Japanese designer Tokugin Yoshioka (first published in POL Oxygen magazine). HONEY POP: Siobhan O’Brien. The world simply can’t get enough of Japanese design. Especially Japanese designer, Tokujin Yoshioka. It’s a love affair that doesn’t look like cooling. The press are going crazy for him. His work has been dubbed a must-see, iconic and revolutionary. It’s no surprise that even designers love him. According to Fiona Rattray, journalist with The Independent, British design luminary Ross Lovegrove is an avid fan. “Designers are often the fiercest (and fairest) critics of each other’s work, so to hear one being so complimentary is rare.”
Though Yoshioka is not a big name yet, he has worked and collaborated with some household names (Issey Miyake, Ron Arad, Karim Rashid and Jasper Morrison); and he is on permanent display at some of the worlds most revered cultural institutions (The Vitra Museum, Germany; The Centre Pompidou, France; and the Museum of Modern Art, New York). It is his paper Honey-Pop chair that has warmed the cold hearts of some of the choosiest curators in the world.
As Rolf Fehlbaum, chairman of the Vitra chair company, points out: “Conceptually, his work is really extraordinary. He has taken a cheap material (paper) one step further.”
That beloved Honey-Pop chair is a deceptive design. Constructed from wafer thin honeycombed sheets of paper, it opens like an accordion, yet is only inches thick when closed. “This chair is made with 120 sheets of glassine paper stuck together and cut along specific lines so that it magically opens up,” says Yoshioka. But, the best bit is still to come. “The final form of the chair is set when in use, as it responds to the shape of the sitters bottom,” he explains.
As you can imagine making a chair like this is no walk in the park. The paper and machine which produces it, were developed by Yoshioka after rigorous experiments with aluminium, plastic and fabric, all failed. In fact, it could be said, that paper chose this designer, he didn’t choose it. “The main idea of Honey-Pop was to make a 2-dimensional chair turn into 3-dimensional chair,” he says. “I performed about 50 experiments with the paper until I got it right. Light and strong, the naturally created honeycomb is ultimately architecture.”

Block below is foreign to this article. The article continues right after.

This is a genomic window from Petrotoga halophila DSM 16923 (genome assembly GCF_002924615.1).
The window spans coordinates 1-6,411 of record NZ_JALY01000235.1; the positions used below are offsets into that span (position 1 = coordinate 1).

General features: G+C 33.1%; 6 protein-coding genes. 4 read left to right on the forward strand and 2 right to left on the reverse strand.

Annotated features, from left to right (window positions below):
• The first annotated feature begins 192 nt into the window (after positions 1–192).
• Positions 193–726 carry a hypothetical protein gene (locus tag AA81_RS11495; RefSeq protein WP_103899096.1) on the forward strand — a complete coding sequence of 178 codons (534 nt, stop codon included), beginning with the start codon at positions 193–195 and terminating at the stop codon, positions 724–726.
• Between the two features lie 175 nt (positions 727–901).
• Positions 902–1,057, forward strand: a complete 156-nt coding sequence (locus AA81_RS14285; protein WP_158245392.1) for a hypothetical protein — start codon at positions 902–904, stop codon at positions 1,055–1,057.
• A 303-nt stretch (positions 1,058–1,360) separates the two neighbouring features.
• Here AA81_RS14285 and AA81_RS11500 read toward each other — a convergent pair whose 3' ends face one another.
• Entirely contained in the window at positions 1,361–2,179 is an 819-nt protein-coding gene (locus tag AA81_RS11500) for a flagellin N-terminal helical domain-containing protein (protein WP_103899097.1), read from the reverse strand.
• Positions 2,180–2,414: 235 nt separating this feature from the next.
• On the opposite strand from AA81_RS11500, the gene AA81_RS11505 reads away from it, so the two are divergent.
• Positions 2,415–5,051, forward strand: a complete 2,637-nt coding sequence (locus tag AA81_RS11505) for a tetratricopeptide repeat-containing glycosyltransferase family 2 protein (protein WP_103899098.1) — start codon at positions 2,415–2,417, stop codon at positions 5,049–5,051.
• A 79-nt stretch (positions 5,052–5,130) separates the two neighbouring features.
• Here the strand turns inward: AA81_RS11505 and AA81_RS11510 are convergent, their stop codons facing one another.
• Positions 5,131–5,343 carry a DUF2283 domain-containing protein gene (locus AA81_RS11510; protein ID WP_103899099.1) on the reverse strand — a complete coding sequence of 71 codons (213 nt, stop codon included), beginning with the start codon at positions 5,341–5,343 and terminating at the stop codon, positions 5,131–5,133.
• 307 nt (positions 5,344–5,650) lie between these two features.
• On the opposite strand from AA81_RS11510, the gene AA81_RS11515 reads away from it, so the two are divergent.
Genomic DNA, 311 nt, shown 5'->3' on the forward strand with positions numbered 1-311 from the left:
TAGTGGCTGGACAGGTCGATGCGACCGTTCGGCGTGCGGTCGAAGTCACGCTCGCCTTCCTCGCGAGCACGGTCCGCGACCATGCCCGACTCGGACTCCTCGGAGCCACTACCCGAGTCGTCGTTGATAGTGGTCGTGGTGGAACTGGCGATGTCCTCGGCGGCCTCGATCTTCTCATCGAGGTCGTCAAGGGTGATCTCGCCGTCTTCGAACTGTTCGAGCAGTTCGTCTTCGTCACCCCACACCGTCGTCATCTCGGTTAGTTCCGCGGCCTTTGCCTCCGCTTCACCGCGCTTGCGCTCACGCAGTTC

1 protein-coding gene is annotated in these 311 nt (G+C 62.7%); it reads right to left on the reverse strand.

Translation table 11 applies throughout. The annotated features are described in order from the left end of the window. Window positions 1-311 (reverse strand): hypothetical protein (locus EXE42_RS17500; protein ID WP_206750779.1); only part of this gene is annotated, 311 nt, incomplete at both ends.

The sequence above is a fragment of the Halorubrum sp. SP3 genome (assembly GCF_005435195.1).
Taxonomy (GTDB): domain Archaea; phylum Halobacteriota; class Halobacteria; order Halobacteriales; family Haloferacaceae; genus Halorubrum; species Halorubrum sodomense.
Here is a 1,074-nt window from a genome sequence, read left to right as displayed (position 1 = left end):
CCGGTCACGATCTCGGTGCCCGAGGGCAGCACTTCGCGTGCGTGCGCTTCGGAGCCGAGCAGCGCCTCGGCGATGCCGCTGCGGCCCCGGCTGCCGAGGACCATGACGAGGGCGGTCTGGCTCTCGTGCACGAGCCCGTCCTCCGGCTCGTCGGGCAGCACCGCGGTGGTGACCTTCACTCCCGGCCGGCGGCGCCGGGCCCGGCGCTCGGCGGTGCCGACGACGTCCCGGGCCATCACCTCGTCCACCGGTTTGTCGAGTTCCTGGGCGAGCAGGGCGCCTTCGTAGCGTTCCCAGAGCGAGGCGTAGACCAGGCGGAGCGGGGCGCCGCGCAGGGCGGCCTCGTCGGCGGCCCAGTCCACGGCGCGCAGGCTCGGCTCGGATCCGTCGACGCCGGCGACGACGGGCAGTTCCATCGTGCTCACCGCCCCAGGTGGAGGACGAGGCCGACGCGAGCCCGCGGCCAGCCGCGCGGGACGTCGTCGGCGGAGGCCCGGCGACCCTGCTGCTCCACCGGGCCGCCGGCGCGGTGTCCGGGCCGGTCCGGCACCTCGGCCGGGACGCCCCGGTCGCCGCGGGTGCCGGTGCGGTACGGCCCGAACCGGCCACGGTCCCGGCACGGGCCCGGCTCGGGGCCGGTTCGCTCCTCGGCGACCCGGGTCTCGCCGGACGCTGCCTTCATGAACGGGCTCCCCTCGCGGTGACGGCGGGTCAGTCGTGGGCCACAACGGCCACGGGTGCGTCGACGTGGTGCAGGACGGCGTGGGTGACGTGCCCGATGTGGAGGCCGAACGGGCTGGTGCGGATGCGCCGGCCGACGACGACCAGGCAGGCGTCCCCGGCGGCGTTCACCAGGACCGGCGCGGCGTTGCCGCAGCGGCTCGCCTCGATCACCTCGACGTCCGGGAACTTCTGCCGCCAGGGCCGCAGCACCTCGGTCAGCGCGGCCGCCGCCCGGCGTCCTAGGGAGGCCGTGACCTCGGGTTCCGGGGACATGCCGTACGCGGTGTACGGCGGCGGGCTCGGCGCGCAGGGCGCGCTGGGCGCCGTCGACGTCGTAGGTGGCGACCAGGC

But working with paper isn’t Yoshioka’s only forté. He had a hand in the metamorphoses currently underway in Tokyo’s vibrant entertainment district, Roppongi. This revamp, known as the Roppongi Hills Project, is the largest urban redevelopment project in Japan’s history. It features a monumental arts, business and residential centre (the Mori Arts Centre); Japan’s largest contemporary art/culture museum (the Mori Arts Museum); and a temporary arts and cultural space, the New Tokyo Life Style Roppongi Think Zone, of which Yoshioka is the mastermind.
The ‘Think Zone’, as it is fortunately abbreviated to, is a part of the pre-opening phase of the Mori Arts Centre (MAC), currently under construction on an adjacent site. ‘Think Zone’, will operate for two years, prior to the expected October 2003 opening of the $US2.5 billion (or 470 billion yen, including land value) MAC.
The MAC complex (underwritten by developer Minoru Mori, uncle of Japanese designer Mariko Mori), will have an eagle’s nest view of Tokyo from the top five floors of a mega 54-story tower block, and will incorporate the Mori Art Museum (MAM). In association with the Museum of Modern Art in New York and other leading cultural institutions, the artistic vision of MAM has been nudged along by an A-list of international design talent: American architect, Richard Gluckman; British design guru, Sir Terence Conran; Japanese designer, Fumihiko Maki; corporate architects, Kohn Pederson Fox; and Toronto designer Bruce Mau. The museum’s first director will be the British-born cultural historian and curator David Elliot, formerly of the Moderna Museet in Stockholm.
Yoshioka’s contribution, the ‘Think Zone’, is what he describes as, “a new type of experimental art project. Here, I projected image works onto the whole floor, which would seem to float when seen from the street though specially made optical glass. Stepping inside the Zone, where a gallery café and bookstore are also to be found, should amaze one with the fact that the future is here already.”
But, even though the ‘Think Zone’ is temporary, Yoshioka has left a permanent mark on the Roppongi Hills Project. An outdoor fixture, launched in May this year, is The Streetscape Project, exhibited in front of Roppongi’s ASAHI Broadcasting building. This collaborative endeavour displays furniture designs by eleven pre-eminent designers from around the globe, including: Ron Arad, Ettore Sottsass, Gijs Bakker, Jasper Morrison, Andrea Branzi, Thomas Sandell, Karim Rashid, Toyo Ito, Katsuhiko Hibino, Shigeru Uchida and Tokujin Yoshioka, of course. Yoshioka’s contribution to the project is Chair Disappears in Rainy Days, an installation inspired by the thought “What would Japanese designer Isamu Noguchi have created if he lived in 100 years time?” Chair Disappears in Rainy Days is a trompe l’oeil chair, constructed with a massive (one-metre in diameter) block of glass; the same reflective material used in astronomical telescopes. The result is a transparent, elegant and timeless design. “When it rains, I wanted the chair to look as if it disappears,” says Yoshioka.